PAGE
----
Key West Celebrates Tennessee Williams
Birthday events honoring the playwright are scheduled through March in the town he called the most fantastic place in America.
Last March, Cerith Mathias went inside Tennessee Williams’ birthday party in Key West, Florida, the playwright’s adopted home where he was known simply as “Tom.” Last year’s celebration was the first time the playwright’s birthday was celebrated publicly, but it won’t be the last.
This month, fans of such iconic plays “A Streetcar Named Desire” and “Cat On a Hot Tin Roof” can celebrate his legacy March 2 through 31 with cultural and creative events on the island Williams called home until his death in 1983. Events begin today with a 5:30 p.m. reception and 6 p.m. showing of the film adaptation of “The Glass Menagerie” at Tropic Cinema. Other classic Williams films are to be screened on Mondays throughout the month, and a March 29 film forum and reception also are planned at Tropic Cinema.
On March 15, audiences can explore the relationship between Williams and his muse and sister Rose in a staged reading titled “Tennessee’s Rose” at The Studios of Key West on Eaton Street. Williams’ loyalty to his sister is also to be explored poetically in the celebration’s annual poetry contest. In addition, a March 21 plein air painting contest challenges artists to depict the former home of Rose Williams at 915 Von Phister St. (The home is also the site of a March 5 membership party for the Tennessee Williams Legacy Foundation.
Events culminate in a March 26 birthday party from 6-8 p.m. at the Tennessee Williams Center, recognizing the 104th anniversary of Williams’ birth with cake, a display of the paintings created during the challenge and a reading of the winning poems. And all month long, fans of the playwright can explore a permanent, free exhibit at the center that chronicles his Key West years through personal photographs, rare memorabilia, video footage and more.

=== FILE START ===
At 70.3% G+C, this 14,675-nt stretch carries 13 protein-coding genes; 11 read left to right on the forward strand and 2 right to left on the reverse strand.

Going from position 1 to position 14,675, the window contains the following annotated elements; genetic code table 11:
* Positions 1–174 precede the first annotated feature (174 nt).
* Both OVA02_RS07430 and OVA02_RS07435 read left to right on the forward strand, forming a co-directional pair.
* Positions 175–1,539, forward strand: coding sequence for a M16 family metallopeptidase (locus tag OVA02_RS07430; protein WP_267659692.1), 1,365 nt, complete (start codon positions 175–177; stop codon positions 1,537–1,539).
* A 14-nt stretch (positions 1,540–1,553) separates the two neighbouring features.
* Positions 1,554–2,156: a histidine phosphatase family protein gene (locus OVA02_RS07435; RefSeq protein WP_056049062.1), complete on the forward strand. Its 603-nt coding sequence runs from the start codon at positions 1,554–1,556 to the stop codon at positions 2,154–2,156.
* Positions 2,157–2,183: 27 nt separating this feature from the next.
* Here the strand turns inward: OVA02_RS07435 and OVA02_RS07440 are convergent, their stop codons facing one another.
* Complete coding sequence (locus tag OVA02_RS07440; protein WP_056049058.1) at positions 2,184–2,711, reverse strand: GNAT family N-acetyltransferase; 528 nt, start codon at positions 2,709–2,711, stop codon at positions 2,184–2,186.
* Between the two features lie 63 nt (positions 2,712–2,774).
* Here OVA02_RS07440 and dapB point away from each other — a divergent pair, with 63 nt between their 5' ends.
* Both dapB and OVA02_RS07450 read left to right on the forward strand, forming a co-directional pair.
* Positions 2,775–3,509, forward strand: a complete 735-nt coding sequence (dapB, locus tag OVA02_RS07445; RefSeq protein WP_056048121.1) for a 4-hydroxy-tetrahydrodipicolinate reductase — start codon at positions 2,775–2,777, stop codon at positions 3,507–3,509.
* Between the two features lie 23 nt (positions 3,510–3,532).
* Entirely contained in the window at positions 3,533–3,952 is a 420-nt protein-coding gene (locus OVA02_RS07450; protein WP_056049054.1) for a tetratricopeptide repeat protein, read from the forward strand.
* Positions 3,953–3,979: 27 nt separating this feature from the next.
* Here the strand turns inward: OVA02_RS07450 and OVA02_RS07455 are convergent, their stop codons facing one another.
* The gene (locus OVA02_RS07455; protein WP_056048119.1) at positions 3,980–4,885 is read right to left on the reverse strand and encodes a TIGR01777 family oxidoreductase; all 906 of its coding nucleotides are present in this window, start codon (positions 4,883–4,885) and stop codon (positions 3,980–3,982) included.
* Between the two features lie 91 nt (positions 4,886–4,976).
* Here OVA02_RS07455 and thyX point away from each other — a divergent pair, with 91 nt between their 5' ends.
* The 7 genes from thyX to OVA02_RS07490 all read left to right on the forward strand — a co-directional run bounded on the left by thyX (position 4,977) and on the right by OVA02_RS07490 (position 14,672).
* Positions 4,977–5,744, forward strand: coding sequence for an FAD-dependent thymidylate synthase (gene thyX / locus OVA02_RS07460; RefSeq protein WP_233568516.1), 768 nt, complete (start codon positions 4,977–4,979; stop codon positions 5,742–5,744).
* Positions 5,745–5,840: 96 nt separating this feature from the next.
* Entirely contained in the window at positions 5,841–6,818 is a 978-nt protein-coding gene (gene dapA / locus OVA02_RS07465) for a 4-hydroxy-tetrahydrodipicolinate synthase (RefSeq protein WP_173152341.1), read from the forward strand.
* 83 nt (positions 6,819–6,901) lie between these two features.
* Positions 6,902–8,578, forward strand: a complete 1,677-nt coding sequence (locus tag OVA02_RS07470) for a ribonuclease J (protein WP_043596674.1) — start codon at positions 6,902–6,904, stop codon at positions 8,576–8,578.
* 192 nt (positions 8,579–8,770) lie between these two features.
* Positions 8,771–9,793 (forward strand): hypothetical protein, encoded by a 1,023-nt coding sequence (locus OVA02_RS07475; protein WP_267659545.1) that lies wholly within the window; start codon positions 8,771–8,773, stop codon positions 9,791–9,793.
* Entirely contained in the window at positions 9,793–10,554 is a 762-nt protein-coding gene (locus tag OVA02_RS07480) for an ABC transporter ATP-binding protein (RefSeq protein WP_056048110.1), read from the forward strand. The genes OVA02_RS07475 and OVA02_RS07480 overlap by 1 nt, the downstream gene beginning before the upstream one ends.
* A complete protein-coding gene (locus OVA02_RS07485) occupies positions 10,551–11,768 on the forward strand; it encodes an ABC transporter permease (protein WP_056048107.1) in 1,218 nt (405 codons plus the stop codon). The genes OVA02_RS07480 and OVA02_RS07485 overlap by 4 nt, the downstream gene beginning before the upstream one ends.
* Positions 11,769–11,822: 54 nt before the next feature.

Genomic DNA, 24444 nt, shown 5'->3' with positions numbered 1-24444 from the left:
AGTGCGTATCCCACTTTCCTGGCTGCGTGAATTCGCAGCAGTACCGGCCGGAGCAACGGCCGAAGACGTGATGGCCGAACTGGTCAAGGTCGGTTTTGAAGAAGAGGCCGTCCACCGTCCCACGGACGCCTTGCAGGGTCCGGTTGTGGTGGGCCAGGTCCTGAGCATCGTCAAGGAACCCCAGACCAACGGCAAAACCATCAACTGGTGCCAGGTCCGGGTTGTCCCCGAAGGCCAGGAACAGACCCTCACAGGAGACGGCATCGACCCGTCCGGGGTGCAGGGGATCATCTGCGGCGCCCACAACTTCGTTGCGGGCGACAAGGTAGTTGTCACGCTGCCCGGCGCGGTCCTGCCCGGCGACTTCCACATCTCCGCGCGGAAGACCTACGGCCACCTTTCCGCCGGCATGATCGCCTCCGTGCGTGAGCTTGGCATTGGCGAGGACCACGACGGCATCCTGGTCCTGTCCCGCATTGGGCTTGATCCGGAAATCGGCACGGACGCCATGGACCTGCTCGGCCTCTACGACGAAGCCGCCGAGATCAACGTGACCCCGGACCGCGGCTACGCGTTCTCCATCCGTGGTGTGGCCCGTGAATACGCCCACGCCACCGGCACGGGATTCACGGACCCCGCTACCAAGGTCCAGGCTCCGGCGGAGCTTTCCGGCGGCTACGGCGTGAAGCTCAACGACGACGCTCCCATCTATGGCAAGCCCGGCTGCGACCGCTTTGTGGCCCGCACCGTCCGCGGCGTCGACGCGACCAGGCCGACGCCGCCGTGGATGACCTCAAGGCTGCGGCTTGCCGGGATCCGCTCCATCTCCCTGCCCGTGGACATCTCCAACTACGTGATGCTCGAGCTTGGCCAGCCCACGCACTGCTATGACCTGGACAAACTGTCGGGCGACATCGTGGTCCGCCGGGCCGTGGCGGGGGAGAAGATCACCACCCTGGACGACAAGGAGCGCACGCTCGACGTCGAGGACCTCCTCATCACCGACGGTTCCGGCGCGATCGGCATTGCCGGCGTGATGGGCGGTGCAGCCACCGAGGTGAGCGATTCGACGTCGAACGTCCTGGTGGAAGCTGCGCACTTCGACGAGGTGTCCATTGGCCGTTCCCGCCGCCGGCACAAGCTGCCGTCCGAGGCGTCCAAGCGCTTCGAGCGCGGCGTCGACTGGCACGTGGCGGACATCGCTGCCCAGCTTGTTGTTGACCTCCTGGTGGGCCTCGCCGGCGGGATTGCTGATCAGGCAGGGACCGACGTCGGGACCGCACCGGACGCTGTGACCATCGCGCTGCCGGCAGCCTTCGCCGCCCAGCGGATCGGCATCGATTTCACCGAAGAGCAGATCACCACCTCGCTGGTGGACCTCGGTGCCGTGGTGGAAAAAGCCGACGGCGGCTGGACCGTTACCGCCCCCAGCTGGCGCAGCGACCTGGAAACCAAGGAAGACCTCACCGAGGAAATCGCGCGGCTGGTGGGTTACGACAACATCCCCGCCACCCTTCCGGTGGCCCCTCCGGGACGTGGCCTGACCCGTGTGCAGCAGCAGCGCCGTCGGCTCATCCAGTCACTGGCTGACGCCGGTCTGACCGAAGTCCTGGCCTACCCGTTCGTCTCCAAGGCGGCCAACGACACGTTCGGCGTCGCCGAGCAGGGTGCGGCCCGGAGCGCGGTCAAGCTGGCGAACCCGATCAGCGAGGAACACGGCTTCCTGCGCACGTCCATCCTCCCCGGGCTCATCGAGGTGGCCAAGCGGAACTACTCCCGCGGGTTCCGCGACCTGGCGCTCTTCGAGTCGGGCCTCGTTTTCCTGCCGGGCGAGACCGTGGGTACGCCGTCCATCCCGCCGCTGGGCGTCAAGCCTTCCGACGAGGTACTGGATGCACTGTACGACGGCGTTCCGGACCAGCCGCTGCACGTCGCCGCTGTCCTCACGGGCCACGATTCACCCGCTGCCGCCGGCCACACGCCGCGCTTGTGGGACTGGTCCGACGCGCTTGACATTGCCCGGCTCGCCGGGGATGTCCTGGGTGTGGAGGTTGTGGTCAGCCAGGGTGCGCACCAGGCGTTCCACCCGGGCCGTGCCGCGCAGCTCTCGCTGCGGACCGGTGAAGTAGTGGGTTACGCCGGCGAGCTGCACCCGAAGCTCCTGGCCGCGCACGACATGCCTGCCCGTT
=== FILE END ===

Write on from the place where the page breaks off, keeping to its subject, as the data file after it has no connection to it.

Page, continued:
Tennessee Williams first visited Key West in 1941, subsequently buying a small cottage in a quiet neighborhood where he resided until his death in 1983. Most people attribute Key West’s literary history to Ernest Hemingway, but Williams called Key West home for almost four decades. “This is the most fantastic place I have been in America … this town is the real stuff,” he wrote in a letter not long after his arrival.
Other sites on the island that still evoke his memory include La Concha Hotel on Duval Street, where he’s believed to have written the first draft of “Streetcar,” and South Beach on the southernmost point sports a sign that says Tennessee Williams swam there every morning. Director of the Tennessee Williams Key West Exhibit Dennis Beaver says Williams’ life in Key West has flown under the radar in past years, but he’s working to change that. After doing some research, Beaver discovered Williams did things like help raise money for the first library and held other fundraising events in town.
“Tennessee did so much for the community here,” he told Mathias last year. “He was very at home here — he could just be Tom and not the famous writer Tennessee Williams.” What the permanent exhibit and birthday celebration are helping to point out are that Williams was also an oil painter. Many of his paintings depict characters that seem to have jumped off the pages of his plays and illustrate a creativity that extended well beyond the written word.
The paintings were on display in Key West last year and have now made their way to New Orleans’ Ogden Museum, where they will be up through May 31. A majority of the paintings are owned by the entrepreneur and preservationist David Wolkowsky, himself a pallbearer at the playwright’s funeral, and the exhibit was organized in conjunction with the Key West Art & Historical Society.
If Beaver, Wolkowsky and other Williams enthusiasts in town have their way, tourists won’t just be coming to see Hemingway’s cats any more. Plans are in the works to put a bust of the playwright in Mallory Square’s Historic Memorial Sculpture Garden. There, he would join Hemingway, President Harry S. Truman and industrialist Henry Flagler as one of Key West’s most influential people.